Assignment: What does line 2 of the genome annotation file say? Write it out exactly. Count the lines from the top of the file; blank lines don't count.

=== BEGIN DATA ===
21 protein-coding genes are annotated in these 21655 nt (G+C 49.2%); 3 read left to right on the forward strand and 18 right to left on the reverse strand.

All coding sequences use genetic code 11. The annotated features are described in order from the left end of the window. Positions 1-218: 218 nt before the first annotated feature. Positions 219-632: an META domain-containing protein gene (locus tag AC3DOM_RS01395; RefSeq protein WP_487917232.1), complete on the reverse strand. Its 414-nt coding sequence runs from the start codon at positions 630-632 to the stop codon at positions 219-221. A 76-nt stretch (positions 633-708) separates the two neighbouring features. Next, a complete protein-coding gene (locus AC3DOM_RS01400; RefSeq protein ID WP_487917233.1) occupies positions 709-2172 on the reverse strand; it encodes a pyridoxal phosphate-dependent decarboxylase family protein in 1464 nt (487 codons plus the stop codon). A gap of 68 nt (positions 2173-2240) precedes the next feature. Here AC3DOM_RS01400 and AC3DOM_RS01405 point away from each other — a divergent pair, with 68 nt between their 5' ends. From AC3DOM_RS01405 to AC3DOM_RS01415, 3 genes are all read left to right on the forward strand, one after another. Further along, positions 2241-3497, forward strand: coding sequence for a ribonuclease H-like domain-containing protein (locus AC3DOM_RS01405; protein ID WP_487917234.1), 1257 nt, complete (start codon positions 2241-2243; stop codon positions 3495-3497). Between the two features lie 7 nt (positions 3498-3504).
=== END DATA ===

All coding sequences use genetic code 11. The annotated features are described in order from the left end of the window. Positions 1-218: 218 nt before the first annotated feature. Positions 219-632: an META domain-containing protein gene (locus tag AC3DOM_RS01395; RefSeq protein WP_487917232.1), complete on the reverse strand. Its 414-nt coding sequence runs from the start codon at positions 630-632 to the stop codon at positions 219-221. A 76-nt stretch (positions 633-708) separates the two neighbouring features. Next, a complete protein-coding gene (locus AC3DOM_RS01400; RefSeq protein ID WP_487917233.1) occupies positions 709-2172 on the reverse strand; it encodes a pyridoxal phosphate-dependent decarboxylase family protein in 1464 nt (487 codons plus the stop codon). A gap of 68 nt (positions 2173-2240) precedes the next feature. Here AC3DOM_RS01400 and AC3DOM_RS01405 point away from each other — a divergent pair, with 68 nt between their 5' ends. From AC3DOM_RS01405 to AC3DOM_RS01415, 3 genes are all read left to right on the forward strand, one after another. Further along, positions 2241-3497, forward strand: coding sequence for a ribonuclease H-like domain-containing protein (locus AC3DOM_RS01405; protein ID WP_487917234.1), 1257 nt, complete (start codon positions 2241-2243; stop codon positions 3495-3497). Between the two features lie 7 nt (positions 3498-3504).